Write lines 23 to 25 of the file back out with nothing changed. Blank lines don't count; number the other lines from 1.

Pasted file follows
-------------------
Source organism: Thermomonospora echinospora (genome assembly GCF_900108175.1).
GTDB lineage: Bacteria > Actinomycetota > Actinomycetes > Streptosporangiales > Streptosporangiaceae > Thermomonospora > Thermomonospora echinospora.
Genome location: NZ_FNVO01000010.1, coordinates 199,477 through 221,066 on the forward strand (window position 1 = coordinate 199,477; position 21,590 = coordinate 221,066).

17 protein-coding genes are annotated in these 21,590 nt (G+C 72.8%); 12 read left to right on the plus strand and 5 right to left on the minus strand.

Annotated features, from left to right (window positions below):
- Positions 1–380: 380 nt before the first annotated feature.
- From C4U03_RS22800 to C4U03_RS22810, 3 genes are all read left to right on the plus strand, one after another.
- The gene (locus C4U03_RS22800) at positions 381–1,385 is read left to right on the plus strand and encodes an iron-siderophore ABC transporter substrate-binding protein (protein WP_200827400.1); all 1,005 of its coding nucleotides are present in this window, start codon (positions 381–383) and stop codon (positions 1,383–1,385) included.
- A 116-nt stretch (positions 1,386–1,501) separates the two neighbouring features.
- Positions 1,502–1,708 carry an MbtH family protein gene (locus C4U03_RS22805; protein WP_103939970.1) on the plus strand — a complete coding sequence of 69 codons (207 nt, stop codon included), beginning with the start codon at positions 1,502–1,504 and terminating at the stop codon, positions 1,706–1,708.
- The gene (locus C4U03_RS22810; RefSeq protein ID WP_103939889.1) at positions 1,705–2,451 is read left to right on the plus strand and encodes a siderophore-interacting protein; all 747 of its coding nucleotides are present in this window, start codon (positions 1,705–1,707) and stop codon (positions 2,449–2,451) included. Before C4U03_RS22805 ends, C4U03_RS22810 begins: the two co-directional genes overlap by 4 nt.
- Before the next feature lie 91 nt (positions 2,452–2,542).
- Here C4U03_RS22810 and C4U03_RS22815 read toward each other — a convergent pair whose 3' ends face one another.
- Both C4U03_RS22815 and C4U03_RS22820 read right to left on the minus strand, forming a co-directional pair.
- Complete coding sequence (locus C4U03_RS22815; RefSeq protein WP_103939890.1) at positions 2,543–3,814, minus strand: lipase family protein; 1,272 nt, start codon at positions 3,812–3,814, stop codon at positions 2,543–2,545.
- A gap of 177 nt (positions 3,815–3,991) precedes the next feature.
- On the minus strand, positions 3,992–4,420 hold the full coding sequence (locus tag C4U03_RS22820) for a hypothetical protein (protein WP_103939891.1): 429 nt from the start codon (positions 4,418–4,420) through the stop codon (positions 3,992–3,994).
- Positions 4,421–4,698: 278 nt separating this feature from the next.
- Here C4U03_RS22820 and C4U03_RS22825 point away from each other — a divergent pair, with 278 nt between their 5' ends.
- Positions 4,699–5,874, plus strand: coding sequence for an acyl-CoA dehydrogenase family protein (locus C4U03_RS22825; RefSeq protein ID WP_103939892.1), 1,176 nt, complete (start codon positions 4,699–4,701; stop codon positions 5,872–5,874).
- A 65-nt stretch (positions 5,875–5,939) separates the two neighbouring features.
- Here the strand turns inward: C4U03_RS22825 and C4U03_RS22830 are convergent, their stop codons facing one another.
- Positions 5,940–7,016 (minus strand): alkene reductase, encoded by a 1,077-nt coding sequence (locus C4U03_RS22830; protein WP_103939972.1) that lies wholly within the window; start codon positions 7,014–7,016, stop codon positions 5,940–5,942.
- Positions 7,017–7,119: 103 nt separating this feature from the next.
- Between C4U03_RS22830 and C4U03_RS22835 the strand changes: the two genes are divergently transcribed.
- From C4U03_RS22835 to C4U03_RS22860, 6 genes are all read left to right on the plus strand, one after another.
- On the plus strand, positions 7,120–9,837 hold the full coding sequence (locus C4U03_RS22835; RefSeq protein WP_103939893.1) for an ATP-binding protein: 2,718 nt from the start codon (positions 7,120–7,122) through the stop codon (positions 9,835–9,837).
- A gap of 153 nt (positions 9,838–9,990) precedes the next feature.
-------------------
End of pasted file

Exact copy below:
- Positions 5,940–7,016 (minus strand): alkene reductase, encoded by a 1,077-nt coding sequence (locus C4U03_RS22830; protein WP_103939972.1) that lies wholly within the window; start codon positions 7,014–7,016, stop codon positions 5,940–5,942.
- Positions 7,017–7,119: 103 nt separating this feature from the next.
- Between C4U03_RS22830 and C4U03_RS22835 the strand changes: the two genes are divergently transcribed.